The product can also be overheated because in most cases the control is not fast enough to throttle the valve again. This cycle is repeated, causing undesirable temperature fluctuations.
An efficient condensate removal concept is a must for a successful low temperature heating system operated by vacuum steam. Employing a conventional vacuum steam system and liquid ring pumps is therefore very difficult.
Condensate under control
Using a well-established vacuum steam system resolves all of these problems. The TLV Euro Vacuumizer comprises a V-COS vacuum pressure control or a pilot valve such as CV10, a de-superheating unit and a vacuum unit with a condensate ejector pump. This system can heat up processes in the temperature range from 50 to 110 °C with an accuracy of ±1 °C. It allows short start-up times without exceeding the set temperature. Vacuum steam at set temperature is used during the start-up phase, so that no overheating occurs. The condensate ejector pump first of all evacuates the entire steam space with the steam inlet closed. The condensate is circulated through the ejector loop, causing underpressure at the ejector nozzle, which aspirates air or condensate from the consumer and the pipes. This underpres-sure is controlled by the temperature of the circulating condensate. The condensate temperature is maintained at a slightly lower level than the required vacuum steam temperature either by indirect cooling via the heat exchanger or by cold water which is supplied directly into the reservoir of the pumping unit. After evacuation has taken place, the steam inlet is opened, allowing steam to be fed into the system. On passing the vacuum steam control valve, the vacuum pressure is set, resulting in a vacuum steam temperature according to the steam table. This method of control is common when heating with positive pressure steam.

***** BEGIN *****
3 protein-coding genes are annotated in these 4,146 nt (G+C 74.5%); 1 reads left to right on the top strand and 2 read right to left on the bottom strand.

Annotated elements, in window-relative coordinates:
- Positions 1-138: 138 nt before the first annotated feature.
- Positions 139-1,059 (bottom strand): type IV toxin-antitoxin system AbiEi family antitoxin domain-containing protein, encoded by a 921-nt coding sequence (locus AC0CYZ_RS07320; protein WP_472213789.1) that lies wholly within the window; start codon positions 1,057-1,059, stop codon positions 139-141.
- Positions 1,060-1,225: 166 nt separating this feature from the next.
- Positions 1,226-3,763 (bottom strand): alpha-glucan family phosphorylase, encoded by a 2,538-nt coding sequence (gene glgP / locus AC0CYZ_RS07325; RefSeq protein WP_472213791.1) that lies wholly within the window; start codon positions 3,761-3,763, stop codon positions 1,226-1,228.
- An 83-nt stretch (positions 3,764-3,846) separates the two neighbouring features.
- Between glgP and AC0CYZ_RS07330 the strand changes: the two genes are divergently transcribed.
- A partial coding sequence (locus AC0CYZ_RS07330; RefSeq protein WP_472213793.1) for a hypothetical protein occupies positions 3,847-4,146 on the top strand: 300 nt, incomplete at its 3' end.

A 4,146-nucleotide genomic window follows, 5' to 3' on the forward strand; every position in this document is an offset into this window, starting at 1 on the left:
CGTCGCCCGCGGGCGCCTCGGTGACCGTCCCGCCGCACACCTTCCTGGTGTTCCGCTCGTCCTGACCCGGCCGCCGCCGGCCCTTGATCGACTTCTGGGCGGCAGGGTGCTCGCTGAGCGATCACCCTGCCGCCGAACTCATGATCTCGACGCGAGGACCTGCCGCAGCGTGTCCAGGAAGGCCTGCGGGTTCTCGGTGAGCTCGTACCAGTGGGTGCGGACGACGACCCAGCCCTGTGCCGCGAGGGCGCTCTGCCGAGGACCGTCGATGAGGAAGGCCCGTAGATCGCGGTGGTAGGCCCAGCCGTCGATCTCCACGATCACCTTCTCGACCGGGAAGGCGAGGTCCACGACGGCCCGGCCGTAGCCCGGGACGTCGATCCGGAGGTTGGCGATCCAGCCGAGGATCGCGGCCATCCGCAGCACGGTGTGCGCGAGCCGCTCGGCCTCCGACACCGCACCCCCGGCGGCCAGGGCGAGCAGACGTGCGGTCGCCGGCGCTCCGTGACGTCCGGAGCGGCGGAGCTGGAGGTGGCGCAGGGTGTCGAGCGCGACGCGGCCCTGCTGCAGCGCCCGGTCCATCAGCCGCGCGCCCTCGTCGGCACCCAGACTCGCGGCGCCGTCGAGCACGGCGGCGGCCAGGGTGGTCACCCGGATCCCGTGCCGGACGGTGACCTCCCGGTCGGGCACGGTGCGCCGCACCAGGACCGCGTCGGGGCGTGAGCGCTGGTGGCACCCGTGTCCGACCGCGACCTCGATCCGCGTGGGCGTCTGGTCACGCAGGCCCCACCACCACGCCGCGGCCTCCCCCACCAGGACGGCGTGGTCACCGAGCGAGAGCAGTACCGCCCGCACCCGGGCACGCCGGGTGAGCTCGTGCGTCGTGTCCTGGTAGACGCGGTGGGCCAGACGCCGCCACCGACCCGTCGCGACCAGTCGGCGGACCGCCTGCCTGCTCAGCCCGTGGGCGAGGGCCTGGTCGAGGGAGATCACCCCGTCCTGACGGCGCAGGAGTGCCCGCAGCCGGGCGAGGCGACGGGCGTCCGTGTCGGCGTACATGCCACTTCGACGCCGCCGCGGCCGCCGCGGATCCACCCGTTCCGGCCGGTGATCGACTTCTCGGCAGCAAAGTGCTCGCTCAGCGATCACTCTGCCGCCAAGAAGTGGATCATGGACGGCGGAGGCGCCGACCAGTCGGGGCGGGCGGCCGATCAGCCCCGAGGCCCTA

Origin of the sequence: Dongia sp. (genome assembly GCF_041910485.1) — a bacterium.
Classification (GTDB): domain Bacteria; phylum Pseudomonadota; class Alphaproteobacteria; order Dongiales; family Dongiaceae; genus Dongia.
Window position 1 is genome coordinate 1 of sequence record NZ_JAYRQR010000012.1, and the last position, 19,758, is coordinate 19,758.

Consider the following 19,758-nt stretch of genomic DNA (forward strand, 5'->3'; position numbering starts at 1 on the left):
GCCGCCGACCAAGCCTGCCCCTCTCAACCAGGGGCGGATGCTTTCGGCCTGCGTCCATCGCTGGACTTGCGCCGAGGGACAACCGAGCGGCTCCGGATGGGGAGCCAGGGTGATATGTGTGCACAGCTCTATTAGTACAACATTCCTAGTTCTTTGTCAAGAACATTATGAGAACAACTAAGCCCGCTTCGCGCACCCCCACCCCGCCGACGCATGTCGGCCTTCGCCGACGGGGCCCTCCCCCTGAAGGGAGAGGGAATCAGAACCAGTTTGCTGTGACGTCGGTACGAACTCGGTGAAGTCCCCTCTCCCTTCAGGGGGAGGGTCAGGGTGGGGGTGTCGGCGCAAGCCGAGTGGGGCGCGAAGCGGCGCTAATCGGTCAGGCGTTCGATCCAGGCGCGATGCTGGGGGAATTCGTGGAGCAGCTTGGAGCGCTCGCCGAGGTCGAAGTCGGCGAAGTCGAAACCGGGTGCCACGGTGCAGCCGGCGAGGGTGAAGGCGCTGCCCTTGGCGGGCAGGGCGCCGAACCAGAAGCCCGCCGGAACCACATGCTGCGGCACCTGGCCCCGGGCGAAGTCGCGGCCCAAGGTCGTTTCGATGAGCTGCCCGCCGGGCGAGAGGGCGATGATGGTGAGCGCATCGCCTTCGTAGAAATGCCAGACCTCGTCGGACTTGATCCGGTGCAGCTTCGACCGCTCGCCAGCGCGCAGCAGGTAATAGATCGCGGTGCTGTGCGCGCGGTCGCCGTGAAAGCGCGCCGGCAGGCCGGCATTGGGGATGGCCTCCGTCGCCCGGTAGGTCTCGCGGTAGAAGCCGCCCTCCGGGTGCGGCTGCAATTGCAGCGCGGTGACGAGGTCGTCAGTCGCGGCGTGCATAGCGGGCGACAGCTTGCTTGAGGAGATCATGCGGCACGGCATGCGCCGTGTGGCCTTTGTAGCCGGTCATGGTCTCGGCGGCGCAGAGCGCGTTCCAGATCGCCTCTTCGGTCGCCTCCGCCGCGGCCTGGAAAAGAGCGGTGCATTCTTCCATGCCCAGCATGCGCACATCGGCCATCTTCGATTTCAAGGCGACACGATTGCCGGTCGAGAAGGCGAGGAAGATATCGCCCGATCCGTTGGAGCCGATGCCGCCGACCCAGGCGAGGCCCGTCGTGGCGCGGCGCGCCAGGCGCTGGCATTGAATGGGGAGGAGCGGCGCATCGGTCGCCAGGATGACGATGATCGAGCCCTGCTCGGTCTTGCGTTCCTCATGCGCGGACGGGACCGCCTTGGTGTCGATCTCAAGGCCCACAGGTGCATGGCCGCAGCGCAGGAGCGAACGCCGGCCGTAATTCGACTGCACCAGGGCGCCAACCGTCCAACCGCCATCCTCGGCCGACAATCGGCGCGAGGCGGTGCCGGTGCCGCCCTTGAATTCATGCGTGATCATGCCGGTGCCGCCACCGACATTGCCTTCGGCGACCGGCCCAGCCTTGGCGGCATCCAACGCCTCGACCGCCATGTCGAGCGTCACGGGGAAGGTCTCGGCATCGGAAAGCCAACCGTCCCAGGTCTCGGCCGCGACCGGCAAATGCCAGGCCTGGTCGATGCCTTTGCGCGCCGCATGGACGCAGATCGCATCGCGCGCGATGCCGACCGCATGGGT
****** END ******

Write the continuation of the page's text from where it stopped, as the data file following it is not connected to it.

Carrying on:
There is a likelihood that the steam will be superheated, especially at higher pressure reduction ratios. This effect can be disregarded with general steam applications in positive pressure ranges, but is significant for low temperature heating with an accuracy of ±1 °C. To guarantee truly isothermal heating, the pressure regulator is followed by a simple yet effective de-superheater: a needle valve injects a fixed amount of condensate into the steam pipe from the pressure side of the ejector loop.
Any excess condensate is removed downstream by a highly efficient cyclone steam separator with a built-in free-float condensate trap and fed into the condensate pipeline. As a result, high quality saturated vacuum steam is supplied to the application. The sophisticated design of the condensate ejector pump ensures not only the evacuation of the steam space by the underpressure which is created but also proper drainage of the condensate from this space. All the other components are standard, proven valves such as control valves, steam separators, etc. of the kind used in conventional steam systems.
The aspirated condensate is discharged either via the overflow of the pumping unit’s reservoir or by means of the level controlled discharge valve on the pressure side of the centrifugal pump, which pumps the condensate through the loop. In this case, discharge heads of up to 30 m can be achieved.
An additional temperature control can be installed to further enhance accuracy, depending on the application. Apart from precise temperature control and extremely short start-up and heat-up times, the Vacuumizer also has a very compact design and low energy requirements compared to equivalent hot water systems. In a nutshell, this system kills two birds with one stone: control accuracy is doubled while heat-up times are halved.
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Processes below 100°C controlled by vacuum steam
Cold steam